Third Infinity 2020 will take place from February 24. - 26. 2020. Registration and abstract submission are open from November 15 to December 20 this year.
The venue is the Max Planck Institute for Biophysical Chemistry in Göttingen. Talks will be held in the Manfred Eigen Lecture Hall.
Register and submit your contribution with Title and Abstract soon! Slots are limited and will be distributed on a first come first serve basis.
International & Interdisciplinary
Third Infinity aims to provide an interdisciplinary platform for motivated researchers across the globe to exchange and foster scientific research concerning the Physics of Biological and Complex Systems.
The Physics of Biological and Complex Systems passionately represents a rare combination of theory, simulations and experiments spanning the fields of life sciences, physics, and chemistry.
Cutting Edge Research
Third Infinity focuses to expose its participants to cutting-edge advancements in their fields through invited talks given by elite speakers and active, person to person interactions.
Meet other researchers at eye level. The Third Infinity aims at early career researchers and PhD students working in the field.
Join a panel discussion with experts from research, industry and publishing to get updates on the future of doctoral education.
Third Infinity also looks forward to ardent students to present and report their recent findings and developments through student talks and poster sessions.
Why third infinity?
Research in physics advances in three broad domains: The first and foremost, astronomy and relativity, concerning the infinitely big; quantum mechanics and particle physics, dealing with the infinitely small; and the domain of the infinitely complex encompassing the Physics of Biological and Complex Systems (PBCS). Third Infinity focuses on the third infinite domain of science inspired by the well-known chaotic double pendulum problem to understand life processes at a quantitative and molecular level.
UC Santa Barbara
Keynote Active Matter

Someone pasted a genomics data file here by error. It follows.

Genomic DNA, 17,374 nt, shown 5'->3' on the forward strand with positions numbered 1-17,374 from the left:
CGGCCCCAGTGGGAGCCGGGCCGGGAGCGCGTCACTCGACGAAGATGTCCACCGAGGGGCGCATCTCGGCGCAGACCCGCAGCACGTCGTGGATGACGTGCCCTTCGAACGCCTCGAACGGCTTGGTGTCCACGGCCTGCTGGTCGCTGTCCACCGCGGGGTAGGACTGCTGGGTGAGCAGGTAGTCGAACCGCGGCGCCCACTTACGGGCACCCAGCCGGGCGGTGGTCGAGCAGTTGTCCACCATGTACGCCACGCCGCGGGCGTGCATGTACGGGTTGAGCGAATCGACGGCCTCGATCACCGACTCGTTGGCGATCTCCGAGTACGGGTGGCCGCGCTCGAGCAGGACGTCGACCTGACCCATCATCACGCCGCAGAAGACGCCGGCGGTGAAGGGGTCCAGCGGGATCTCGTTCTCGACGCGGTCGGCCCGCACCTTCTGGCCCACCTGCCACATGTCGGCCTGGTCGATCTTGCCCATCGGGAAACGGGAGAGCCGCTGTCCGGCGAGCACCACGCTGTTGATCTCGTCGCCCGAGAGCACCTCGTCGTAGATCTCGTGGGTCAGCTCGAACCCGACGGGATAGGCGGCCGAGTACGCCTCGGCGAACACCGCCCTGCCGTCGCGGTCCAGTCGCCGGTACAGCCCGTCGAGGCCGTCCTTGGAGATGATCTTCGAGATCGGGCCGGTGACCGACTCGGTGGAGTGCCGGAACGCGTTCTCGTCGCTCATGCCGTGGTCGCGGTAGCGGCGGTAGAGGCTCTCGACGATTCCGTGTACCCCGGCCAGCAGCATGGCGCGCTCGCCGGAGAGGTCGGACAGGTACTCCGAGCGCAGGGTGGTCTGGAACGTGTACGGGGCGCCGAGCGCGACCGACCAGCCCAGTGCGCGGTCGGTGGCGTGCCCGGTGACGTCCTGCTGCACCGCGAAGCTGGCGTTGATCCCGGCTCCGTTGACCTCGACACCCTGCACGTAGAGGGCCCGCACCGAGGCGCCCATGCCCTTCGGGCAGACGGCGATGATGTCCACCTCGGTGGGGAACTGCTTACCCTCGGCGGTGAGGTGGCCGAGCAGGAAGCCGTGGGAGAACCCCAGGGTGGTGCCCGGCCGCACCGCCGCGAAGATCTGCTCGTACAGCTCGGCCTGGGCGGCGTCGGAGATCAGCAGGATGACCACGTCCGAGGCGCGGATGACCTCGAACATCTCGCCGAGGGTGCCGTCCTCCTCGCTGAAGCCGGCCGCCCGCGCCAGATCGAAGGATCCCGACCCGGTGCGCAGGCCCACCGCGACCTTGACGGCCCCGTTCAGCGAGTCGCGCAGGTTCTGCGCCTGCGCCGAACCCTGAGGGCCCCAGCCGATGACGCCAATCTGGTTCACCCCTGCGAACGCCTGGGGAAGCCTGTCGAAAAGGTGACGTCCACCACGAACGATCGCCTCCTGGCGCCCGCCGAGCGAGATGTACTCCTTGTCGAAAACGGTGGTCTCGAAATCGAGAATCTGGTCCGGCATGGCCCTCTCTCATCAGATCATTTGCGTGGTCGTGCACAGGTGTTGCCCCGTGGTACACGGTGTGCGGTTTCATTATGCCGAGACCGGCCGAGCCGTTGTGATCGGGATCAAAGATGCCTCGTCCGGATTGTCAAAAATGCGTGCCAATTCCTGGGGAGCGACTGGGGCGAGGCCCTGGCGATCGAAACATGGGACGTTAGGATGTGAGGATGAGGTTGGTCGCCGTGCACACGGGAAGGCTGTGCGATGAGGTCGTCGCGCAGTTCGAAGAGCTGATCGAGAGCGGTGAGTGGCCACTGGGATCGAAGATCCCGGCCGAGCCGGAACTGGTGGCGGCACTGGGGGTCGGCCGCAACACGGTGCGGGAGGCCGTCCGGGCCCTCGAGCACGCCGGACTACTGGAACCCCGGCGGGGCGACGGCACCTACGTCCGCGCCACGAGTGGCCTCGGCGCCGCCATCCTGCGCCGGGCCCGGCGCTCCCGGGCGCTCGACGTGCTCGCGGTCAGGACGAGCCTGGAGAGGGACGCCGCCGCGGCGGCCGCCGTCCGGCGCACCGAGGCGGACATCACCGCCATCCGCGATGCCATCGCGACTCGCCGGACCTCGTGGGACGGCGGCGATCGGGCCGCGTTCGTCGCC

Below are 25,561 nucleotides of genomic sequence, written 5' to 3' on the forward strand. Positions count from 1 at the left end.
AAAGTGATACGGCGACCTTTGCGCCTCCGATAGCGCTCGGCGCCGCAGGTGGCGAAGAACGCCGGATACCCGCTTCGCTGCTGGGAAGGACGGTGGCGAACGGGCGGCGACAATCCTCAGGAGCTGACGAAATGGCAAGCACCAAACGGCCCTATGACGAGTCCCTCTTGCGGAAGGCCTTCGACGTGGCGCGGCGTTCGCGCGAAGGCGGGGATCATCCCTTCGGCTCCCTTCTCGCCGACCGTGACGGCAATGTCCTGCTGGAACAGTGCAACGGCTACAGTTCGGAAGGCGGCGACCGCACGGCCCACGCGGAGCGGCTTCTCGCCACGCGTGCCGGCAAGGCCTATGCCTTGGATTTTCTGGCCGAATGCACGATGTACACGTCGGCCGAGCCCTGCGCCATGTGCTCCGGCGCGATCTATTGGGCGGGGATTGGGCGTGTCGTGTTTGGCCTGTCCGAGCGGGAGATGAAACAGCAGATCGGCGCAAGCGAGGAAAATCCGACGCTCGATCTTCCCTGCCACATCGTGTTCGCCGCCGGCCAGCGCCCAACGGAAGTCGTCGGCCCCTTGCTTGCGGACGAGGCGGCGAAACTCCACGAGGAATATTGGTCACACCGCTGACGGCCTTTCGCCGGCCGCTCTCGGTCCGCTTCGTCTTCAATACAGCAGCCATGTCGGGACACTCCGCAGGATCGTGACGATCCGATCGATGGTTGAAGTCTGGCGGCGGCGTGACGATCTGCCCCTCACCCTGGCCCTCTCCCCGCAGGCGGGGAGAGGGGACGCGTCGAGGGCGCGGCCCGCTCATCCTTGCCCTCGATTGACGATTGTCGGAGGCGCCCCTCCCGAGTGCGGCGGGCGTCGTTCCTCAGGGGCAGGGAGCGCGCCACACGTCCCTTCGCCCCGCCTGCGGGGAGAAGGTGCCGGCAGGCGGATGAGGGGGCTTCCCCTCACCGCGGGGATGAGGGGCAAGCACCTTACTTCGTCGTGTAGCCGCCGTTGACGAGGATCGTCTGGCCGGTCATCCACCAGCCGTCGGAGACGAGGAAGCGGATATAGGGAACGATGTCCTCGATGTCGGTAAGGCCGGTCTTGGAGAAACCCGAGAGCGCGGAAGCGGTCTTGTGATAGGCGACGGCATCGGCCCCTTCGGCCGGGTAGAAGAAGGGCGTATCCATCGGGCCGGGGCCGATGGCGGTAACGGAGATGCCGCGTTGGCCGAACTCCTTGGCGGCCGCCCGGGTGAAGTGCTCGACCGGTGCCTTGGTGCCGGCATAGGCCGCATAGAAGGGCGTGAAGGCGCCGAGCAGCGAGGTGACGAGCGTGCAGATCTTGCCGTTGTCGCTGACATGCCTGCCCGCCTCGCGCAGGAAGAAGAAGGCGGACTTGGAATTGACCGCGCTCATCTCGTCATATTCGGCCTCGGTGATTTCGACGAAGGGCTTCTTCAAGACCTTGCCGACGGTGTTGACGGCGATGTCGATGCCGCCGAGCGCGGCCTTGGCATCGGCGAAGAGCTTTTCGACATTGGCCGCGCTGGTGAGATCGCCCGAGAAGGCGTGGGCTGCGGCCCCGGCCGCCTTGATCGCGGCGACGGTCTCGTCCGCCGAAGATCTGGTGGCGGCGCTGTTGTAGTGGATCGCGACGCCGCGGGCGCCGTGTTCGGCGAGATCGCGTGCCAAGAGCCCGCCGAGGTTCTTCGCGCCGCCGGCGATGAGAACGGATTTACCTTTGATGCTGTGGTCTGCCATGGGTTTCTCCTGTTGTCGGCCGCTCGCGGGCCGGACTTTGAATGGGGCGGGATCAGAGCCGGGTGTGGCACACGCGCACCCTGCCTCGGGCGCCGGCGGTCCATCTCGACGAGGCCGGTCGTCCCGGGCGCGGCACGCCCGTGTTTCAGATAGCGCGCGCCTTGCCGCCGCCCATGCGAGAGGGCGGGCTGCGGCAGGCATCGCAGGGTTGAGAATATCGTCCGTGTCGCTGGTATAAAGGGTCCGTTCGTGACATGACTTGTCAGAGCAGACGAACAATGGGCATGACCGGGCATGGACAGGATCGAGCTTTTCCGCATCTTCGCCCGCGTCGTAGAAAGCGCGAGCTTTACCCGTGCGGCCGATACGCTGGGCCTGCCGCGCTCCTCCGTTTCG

Assemblies of interacting self-driven entities form soft active materials with intriguing collective behavior and mechanical properties. Examples abound in nature on many scales, from the flocking of birds to cell migration in morphogenesis. They also include synthetic systems, from engineered microswimmers to self-catalytic colloids and autonomously propelled liquid crystals. What unifies these systems is that they are driven out of equilibrium by dissipative processes that act on each individual particle, hence break the time reversal symmetry of the dynamics at the microscale. This results in surprising behavior. For instance, active fluids flow with no externally applied driving forces, active gases do not fill their container, and active particles spontaneously organize when passive ones would not. In this talk I will discuss the physics of active matter with examples from both the living and non-living worlds. I will show that by combining minimal physical models with continuum theory and simulations we are making advances towards capturing quantitatively the laws of spontaneous organization of active systems. This theoretical progress has implication for both formulating design principles for new smart materials and understanding cellular and multicellular organization.
Soft matter is very susceptible to external stimuli, as ‘soft’ suggests. Already small forces or modest potentials can significantly affect the behaviour of soft matter. I will start by explaining how this is related to the infinities and how this especially affects the third infinity. Then, this characteristic behaviour will be illustrated with two examples. In both cases, we apply external stimuli and observe the response on all relevant length scales using conventional and confocal microscopy. First, the effects of mechanical deformation (shear) on the structure and dynamics of colloidal hard spheres is investigated. Second, an external potential is imposed on the colloids by exposing them to an extended modulated light field. In particular the effect of the potential on the particle dynamics is quantitatively and systematically studied.